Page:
Russell (later Lord) Brock (centre right, wearing glasses) with the cardiac surgery team 1952After the second world war, thoracic surgeon Mr Russell Brock formed the Peacock club. This club was dedicated to the treatment of 'blue babies' (babies born with low levels of oxygen in the blood due to heart defects).
Mr Brock was a world leader in pioneering heart surgery and developed operations for narrowed valves. He was knighted in 1952 and became president of the Royal College of Surgeons of England.
Dr Alfred Blalock (front centre) of Johns Hopkins Medical School, at Guy’s in 1947In 1947, Dr Alfred Blalock performed his pioneering operation, Blalock-Taussig Shunt, at Guy's. This was the first time the operation had been performed outside the USA, making Guy’s the birthplace of European heart surgery.
In 1958, heart surgeon Mr Donald Ross joined Guy's, taking heart surgery to new heights:
- In 1960 he performed the first total correction of Tetralogy of Fallot in a child less less than one year old.
- In 1962 he performed the world’s first replacement of the aortic valve using a donor human heart valve.
- In 1966 he used a homograft valve to correct a condition known as pulmonary atresia where there is no connection between the heart and the lung arteries.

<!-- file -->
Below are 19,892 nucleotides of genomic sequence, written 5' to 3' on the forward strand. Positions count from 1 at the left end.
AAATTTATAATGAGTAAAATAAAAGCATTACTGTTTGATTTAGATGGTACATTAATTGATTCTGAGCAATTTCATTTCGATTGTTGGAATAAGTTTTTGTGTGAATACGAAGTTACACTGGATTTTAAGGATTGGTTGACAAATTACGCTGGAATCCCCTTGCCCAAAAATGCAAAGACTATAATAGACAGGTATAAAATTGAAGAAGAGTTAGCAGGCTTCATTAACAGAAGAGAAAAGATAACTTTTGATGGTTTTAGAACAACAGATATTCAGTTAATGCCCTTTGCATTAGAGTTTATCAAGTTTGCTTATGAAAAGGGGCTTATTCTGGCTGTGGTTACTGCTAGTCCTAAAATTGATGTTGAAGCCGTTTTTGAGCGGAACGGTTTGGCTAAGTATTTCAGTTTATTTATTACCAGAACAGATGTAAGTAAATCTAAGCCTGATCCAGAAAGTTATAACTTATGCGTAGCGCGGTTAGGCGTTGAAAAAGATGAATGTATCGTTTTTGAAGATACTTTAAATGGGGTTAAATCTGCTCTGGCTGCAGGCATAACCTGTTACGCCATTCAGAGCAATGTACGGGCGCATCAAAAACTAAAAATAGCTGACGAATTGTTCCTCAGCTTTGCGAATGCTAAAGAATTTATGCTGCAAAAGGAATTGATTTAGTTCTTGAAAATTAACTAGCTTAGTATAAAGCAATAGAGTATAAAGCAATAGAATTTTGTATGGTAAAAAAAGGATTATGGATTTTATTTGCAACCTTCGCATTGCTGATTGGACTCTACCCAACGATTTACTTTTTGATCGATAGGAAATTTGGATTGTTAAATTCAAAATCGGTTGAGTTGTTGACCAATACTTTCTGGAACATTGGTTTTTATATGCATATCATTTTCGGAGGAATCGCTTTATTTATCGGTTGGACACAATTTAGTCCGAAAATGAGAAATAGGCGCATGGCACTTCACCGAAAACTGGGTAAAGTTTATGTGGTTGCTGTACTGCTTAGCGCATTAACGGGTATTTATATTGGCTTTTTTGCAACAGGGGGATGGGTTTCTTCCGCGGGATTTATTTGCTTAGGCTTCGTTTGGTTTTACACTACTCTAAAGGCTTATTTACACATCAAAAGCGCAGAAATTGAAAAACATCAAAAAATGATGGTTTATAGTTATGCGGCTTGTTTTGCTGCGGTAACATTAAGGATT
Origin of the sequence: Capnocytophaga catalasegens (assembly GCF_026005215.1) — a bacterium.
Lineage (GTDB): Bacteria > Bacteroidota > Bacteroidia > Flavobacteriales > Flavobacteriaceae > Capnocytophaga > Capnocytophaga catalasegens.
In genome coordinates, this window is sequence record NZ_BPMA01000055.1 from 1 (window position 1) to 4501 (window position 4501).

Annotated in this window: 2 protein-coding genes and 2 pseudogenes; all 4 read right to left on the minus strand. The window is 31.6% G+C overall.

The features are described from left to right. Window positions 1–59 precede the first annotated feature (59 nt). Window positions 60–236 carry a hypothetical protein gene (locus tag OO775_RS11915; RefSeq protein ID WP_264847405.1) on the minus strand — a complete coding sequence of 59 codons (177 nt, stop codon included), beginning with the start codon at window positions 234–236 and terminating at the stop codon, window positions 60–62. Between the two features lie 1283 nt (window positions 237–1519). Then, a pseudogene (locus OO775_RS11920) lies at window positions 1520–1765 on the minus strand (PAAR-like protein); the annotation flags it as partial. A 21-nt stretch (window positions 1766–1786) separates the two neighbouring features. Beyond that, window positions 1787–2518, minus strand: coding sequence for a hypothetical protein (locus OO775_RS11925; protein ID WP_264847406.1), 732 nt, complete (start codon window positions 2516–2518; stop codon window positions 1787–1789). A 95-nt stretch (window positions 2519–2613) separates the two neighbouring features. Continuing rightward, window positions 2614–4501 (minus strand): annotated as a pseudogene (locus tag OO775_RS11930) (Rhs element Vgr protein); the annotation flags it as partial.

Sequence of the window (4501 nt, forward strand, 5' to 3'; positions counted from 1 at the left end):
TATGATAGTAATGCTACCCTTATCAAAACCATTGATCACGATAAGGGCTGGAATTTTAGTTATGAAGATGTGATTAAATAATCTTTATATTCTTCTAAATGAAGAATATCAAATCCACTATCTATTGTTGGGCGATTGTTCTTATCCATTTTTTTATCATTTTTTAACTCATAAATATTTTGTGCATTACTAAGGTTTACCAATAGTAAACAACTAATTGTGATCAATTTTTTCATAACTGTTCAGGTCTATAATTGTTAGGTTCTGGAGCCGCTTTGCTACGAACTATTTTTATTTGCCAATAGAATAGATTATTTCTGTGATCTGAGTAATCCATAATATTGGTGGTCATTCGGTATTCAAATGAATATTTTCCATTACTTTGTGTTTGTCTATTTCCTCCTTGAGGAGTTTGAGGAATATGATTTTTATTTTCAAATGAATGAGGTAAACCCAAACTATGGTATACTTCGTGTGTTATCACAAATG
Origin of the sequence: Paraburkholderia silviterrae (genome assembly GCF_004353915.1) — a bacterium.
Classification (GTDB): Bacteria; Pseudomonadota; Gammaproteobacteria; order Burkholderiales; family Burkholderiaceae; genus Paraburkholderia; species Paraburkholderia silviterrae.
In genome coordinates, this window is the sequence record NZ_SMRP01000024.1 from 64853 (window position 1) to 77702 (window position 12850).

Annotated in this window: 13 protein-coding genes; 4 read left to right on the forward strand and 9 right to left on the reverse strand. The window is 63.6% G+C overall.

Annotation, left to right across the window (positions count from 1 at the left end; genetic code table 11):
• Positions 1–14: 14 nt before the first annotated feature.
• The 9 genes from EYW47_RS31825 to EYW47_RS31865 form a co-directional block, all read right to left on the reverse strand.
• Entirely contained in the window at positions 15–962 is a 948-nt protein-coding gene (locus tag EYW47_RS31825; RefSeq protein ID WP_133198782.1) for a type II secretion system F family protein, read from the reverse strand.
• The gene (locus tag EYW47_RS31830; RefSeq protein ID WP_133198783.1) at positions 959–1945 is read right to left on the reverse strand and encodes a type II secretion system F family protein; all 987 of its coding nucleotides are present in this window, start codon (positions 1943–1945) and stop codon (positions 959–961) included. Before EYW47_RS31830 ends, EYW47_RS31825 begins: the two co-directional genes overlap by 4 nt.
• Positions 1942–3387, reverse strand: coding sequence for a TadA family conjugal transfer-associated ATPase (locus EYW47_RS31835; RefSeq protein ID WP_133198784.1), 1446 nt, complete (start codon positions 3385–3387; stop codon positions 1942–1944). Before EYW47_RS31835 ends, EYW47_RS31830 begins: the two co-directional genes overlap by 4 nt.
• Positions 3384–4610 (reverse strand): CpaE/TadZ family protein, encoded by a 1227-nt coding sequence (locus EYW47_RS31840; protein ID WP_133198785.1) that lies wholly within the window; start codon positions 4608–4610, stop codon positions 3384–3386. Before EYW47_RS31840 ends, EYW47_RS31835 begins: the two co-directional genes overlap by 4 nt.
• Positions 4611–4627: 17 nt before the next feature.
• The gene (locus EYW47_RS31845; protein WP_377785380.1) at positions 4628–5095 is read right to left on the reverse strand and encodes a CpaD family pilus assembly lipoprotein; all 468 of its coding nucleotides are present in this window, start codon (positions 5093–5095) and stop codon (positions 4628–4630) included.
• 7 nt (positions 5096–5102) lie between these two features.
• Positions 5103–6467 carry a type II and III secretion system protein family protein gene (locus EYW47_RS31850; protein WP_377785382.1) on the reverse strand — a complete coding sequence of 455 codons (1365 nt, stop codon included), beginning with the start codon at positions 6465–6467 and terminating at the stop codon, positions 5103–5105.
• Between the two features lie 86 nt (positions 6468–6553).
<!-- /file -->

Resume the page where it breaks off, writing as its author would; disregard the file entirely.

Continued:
- In 1967 he performed the operation that now bears his name, known as Ross Operation, where the patient’s healthy pulmonary valve is transferred to replace a diseased aortic valve using a homograft to replace the pulmonary valve.
- In 1968 Ross performed the UK's first heart transplant.
All of these operations are still in use today.
While much has been achieved at our hospitals over the past 65 years, there is still a lot we can do. Survival rates have improved such that today 85% of people with congenital heart disease will reach adolescence. There are now more adults with operated heart defects than children in the UK. Our team is dedicated to providing high quality specialist heart care, enabling our patients to enjoy good quality of life.
Photograph credits: King's College London